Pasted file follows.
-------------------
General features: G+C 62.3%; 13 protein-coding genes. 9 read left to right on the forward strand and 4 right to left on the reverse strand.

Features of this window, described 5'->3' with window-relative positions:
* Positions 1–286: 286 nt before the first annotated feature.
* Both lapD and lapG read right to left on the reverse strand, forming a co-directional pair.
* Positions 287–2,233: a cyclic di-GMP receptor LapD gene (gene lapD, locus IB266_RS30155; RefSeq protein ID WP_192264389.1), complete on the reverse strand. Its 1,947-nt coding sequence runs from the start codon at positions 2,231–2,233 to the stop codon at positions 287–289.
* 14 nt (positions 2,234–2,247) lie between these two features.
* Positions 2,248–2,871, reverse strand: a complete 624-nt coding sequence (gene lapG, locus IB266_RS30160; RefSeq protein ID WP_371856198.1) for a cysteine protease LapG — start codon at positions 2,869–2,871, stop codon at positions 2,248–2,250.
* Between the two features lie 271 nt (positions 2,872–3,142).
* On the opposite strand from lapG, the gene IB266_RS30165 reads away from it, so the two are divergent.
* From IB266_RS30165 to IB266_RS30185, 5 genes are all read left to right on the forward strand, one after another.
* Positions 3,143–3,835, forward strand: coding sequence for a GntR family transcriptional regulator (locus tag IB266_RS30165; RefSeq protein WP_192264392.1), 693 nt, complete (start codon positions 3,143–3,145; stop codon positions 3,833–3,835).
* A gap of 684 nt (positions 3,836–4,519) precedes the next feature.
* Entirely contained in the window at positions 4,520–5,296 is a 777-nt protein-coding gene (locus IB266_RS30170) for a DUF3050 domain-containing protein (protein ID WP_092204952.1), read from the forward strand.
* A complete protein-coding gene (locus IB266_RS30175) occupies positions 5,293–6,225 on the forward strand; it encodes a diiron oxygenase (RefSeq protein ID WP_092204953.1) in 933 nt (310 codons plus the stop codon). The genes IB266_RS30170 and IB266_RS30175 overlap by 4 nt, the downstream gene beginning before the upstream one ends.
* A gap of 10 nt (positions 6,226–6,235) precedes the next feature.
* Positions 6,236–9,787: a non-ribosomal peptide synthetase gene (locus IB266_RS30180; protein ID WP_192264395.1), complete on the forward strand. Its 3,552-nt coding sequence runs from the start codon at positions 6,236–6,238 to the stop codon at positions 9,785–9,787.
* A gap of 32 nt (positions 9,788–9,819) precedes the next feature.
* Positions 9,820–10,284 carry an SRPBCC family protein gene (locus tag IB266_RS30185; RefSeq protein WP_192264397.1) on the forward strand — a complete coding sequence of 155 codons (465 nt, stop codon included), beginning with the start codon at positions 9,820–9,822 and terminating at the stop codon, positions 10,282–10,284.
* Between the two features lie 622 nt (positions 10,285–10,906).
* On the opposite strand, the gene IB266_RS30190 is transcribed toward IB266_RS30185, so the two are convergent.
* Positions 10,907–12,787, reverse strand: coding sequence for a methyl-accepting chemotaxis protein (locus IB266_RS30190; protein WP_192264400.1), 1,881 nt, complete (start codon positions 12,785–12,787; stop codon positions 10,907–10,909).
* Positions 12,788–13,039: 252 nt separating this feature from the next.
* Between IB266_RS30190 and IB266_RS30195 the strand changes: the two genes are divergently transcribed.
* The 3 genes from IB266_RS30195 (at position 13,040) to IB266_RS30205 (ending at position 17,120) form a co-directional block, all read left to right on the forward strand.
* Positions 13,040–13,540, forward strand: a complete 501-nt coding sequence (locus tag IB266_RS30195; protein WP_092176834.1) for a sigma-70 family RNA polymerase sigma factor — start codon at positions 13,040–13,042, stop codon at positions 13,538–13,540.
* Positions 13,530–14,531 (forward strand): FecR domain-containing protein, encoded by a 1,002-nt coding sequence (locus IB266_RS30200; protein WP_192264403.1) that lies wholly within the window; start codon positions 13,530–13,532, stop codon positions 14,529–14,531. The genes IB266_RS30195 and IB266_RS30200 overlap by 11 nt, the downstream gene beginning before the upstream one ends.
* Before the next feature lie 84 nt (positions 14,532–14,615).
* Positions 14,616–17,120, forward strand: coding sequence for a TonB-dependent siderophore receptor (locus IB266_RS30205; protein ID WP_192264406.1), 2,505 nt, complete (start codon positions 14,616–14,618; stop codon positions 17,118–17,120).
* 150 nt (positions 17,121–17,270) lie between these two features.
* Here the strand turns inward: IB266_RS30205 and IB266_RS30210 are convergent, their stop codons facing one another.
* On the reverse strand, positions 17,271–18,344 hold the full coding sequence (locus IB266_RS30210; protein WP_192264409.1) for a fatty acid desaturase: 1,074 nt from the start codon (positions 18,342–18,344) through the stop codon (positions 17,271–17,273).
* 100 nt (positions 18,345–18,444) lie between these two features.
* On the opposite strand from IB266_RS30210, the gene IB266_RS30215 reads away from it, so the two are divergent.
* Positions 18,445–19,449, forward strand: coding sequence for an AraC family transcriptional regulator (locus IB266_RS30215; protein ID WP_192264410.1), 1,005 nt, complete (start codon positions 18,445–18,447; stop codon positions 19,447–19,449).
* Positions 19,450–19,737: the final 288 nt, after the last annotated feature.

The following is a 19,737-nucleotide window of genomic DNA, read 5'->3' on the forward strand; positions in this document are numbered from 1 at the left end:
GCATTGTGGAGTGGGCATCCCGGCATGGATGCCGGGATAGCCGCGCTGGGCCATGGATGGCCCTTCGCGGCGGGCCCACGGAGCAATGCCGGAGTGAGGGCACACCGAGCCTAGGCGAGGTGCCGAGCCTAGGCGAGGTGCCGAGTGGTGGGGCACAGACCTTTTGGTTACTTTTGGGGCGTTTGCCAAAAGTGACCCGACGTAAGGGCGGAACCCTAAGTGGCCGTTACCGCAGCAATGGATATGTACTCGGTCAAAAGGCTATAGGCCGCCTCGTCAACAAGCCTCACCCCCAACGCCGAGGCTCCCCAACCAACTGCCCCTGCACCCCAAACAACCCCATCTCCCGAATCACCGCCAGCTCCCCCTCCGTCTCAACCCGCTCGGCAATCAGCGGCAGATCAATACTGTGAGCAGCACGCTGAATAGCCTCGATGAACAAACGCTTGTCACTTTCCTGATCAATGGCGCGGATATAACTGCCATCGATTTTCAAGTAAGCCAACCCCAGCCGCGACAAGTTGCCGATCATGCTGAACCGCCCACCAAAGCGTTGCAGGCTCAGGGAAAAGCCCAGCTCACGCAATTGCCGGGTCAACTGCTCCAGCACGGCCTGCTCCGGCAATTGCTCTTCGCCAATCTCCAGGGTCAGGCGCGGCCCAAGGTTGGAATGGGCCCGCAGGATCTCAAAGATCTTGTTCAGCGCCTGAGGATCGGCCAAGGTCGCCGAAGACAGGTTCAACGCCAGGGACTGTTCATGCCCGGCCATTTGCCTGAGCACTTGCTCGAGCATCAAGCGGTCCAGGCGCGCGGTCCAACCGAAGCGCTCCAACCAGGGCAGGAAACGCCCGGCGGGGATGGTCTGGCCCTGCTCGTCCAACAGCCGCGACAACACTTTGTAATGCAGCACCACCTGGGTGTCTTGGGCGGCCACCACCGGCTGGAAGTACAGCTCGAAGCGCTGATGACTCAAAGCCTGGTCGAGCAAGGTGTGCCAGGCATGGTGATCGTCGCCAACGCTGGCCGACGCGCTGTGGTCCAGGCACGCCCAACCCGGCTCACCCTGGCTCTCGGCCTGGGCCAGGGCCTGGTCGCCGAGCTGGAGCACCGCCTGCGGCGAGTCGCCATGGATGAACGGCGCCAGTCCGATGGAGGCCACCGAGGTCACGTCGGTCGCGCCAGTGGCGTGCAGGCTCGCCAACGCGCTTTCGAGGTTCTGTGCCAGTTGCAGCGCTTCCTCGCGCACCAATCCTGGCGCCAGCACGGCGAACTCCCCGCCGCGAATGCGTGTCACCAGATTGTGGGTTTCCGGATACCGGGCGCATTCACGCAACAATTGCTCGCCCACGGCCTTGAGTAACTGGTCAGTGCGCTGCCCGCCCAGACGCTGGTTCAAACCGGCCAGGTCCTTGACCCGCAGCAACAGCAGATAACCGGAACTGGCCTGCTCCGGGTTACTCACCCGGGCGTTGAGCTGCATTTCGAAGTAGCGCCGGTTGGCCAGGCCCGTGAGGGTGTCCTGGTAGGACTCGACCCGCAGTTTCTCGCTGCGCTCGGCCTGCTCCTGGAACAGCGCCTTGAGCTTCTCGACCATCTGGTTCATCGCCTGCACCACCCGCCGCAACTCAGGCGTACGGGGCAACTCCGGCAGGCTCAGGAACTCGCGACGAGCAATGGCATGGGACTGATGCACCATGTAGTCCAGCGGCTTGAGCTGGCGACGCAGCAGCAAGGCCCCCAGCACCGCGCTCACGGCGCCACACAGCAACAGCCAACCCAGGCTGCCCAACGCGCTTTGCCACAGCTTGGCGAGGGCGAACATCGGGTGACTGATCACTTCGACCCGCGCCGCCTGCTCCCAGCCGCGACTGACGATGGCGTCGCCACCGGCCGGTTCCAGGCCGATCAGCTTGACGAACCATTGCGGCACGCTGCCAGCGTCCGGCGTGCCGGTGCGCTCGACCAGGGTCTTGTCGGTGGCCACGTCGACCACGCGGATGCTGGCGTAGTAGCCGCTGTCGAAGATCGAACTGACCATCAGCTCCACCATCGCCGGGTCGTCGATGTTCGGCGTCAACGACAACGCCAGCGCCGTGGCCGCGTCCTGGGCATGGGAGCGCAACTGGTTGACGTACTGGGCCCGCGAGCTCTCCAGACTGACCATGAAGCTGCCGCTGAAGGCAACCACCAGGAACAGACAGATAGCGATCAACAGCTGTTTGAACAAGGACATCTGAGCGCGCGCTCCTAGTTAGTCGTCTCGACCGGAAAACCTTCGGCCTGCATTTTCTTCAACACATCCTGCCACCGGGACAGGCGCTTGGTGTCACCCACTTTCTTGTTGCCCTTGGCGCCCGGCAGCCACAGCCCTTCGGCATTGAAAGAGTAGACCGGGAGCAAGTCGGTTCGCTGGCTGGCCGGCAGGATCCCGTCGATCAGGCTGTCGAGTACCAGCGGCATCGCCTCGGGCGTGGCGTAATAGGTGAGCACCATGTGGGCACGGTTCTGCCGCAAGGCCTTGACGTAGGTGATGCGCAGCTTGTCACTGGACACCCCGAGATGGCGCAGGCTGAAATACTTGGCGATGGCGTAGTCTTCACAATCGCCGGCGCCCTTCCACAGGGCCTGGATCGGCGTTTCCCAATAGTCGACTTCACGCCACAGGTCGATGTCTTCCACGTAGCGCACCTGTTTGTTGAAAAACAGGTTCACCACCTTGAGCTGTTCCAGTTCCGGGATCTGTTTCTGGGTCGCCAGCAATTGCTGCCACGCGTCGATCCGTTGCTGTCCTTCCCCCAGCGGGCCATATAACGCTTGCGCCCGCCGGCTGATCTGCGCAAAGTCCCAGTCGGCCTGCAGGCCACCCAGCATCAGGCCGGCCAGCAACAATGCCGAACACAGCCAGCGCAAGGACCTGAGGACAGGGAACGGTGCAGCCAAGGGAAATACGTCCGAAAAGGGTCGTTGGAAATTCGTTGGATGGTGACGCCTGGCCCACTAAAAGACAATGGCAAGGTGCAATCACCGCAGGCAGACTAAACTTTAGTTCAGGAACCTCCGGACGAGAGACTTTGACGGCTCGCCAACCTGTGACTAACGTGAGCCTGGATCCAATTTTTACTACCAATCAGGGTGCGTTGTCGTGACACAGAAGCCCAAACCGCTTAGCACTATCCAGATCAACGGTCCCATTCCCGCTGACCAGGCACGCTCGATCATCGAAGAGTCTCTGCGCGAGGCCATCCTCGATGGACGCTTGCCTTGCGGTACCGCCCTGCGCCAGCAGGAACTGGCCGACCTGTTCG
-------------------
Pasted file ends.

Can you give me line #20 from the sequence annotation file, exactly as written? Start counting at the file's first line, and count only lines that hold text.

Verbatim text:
* On the opposite strand, the gene IB266_RS30190 is transcribed toward IB266_RS30185, so the two are convergent.